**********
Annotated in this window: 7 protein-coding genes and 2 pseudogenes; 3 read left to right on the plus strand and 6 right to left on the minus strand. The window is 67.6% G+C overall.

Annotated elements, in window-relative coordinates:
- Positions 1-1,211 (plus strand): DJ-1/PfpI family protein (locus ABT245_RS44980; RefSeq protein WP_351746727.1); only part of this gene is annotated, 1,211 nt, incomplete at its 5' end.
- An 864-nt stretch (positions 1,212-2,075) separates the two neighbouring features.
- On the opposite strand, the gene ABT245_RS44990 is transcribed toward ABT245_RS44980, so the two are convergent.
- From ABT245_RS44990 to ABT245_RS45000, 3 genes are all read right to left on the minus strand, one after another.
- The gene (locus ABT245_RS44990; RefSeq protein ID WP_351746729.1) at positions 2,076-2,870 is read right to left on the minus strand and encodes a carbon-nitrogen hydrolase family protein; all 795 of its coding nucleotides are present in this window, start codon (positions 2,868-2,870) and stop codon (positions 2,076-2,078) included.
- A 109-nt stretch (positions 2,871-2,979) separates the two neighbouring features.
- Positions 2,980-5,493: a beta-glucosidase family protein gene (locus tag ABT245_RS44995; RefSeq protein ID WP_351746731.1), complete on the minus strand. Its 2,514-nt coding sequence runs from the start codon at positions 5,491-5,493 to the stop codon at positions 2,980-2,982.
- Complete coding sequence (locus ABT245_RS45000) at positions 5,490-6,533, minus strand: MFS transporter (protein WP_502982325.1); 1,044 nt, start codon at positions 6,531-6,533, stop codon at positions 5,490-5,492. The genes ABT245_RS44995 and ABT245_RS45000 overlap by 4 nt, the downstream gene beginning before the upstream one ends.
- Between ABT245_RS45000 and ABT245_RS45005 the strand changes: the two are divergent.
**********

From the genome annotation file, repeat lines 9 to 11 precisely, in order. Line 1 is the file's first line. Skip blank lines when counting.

- Positions 2,980-5,493: a beta-glucosidase family protein gene (locus tag ABT245_RS44995; RefSeq protein ID WP_351746731.1), complete on the minus strand. Its 2,514-nt coding sequence runs from the start codon at positions 5,491-5,493 to the stop codon at positions 2,980-2,982.
- Complete coding sequence (locus ABT245_RS45000) at positions 5,490-6,533, minus strand: MFS transporter (protein WP_502982325.1); 1,044 nt, start codon at positions 6,531-6,533, stop codon at positions 5,490-5,492. The genes ABT245_RS44995 and ABT245_RS45000 overlap by 4 nt, the downstream gene beginning before the upstream one ends.
- Between ABT245_RS45000 and ABT245_RS45005 the strand changes: the two are divergent.